Publication - Policy Brief
Publication - Project Report
Maternal mortality risk and gender gap in desired fertility
High rates of urbanisation generate both positive and negative externalities in developing countries. While urbanisation is linked to productivity and economic growth, it places a strain on the already meager public infrastructure, leaving the housing, health, and education needs of the urban poor largely unmet. In Zambia, 36% of the population resides in urban cities and, as of the last national census, population growth in the capital of Lusaka was 4.9% per year—among the highest in the world. High fertility rates in Lusaka coupled with rapid rural-urban migration has led to the establishment of overcrowded and inadequately serviced informal settlements (or “compounds”), in which a growing proportion of Lusakans reside.
Despite critical implications for development and growth, the determinants of fertility remain poorly understood. While women’s demand for children has decreased in Sub-Saharan Africa over the past decade, male demand has remained constant and, as such, ideal male family size currently exceeds the ideal family size of women. This gender difference in desired fertility has a measurable effect on both realised fertility and unmet need for family planning.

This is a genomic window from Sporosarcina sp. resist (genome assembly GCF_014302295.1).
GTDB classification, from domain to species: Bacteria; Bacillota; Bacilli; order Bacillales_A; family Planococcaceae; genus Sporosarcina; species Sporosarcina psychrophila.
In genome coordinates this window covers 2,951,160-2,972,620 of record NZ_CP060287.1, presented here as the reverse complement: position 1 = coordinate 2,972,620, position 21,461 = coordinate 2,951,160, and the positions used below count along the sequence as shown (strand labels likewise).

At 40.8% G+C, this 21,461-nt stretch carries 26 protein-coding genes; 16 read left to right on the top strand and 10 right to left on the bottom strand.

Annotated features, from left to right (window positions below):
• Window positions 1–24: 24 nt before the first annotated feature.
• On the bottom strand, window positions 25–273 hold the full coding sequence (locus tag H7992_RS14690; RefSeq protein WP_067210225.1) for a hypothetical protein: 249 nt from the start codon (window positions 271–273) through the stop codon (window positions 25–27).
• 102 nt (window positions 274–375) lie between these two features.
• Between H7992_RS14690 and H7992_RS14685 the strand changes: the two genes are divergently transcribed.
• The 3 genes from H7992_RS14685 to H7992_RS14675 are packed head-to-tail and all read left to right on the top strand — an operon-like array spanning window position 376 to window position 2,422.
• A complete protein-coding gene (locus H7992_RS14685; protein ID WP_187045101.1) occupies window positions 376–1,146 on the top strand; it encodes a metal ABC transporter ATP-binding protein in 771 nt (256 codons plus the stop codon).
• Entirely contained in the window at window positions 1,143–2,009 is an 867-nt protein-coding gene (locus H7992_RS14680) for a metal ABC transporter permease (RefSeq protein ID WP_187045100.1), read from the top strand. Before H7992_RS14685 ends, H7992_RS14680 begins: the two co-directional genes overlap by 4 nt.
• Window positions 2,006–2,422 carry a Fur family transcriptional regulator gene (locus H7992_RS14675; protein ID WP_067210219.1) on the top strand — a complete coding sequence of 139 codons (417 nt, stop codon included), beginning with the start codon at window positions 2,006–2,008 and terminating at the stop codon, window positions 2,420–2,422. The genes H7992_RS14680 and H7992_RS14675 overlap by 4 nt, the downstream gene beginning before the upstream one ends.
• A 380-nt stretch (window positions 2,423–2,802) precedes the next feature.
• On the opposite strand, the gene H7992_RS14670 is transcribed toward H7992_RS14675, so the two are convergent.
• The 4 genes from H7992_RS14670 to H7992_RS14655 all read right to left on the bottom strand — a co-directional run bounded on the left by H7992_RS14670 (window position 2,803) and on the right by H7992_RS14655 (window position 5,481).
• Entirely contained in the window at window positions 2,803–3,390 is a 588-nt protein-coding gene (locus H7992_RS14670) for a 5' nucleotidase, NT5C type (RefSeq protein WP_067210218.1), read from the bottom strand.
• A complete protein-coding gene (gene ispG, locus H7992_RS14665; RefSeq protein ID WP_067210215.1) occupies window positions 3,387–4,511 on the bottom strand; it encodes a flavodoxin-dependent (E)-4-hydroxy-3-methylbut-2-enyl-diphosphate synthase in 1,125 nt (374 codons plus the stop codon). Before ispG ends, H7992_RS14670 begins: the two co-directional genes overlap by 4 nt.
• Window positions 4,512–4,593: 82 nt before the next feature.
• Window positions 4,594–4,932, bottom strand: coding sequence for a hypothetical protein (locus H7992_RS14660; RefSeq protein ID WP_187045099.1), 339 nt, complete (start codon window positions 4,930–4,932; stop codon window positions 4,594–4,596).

This study documents a large gender information gap regarding maternal mortality in households in Lusaka’s urban slums. Given this gap, informing men on maternal health risk could significantly affect their support for family planning, better aligning fertility preferences between husbands and wives and lowering realised fertility rates. Through a field experiment in Lusaka, this study aims at providing accurate information about maternal mortality risk to both women and men separately. Using an innovative design that targets information to different members of the household, this study tests the extent to which such information affects desired fertility and contraceptive use depending on which member of the household receives it.
In the next 50 years, 56% of the population in African countries is expected to reside in cities. Innovative, low cost approaches for both managing excess fertility and lowering maternal risk may help reduce the negative externalities associated with urban overcrowding and enable states to better meet the needs of their most vulnerable citizens.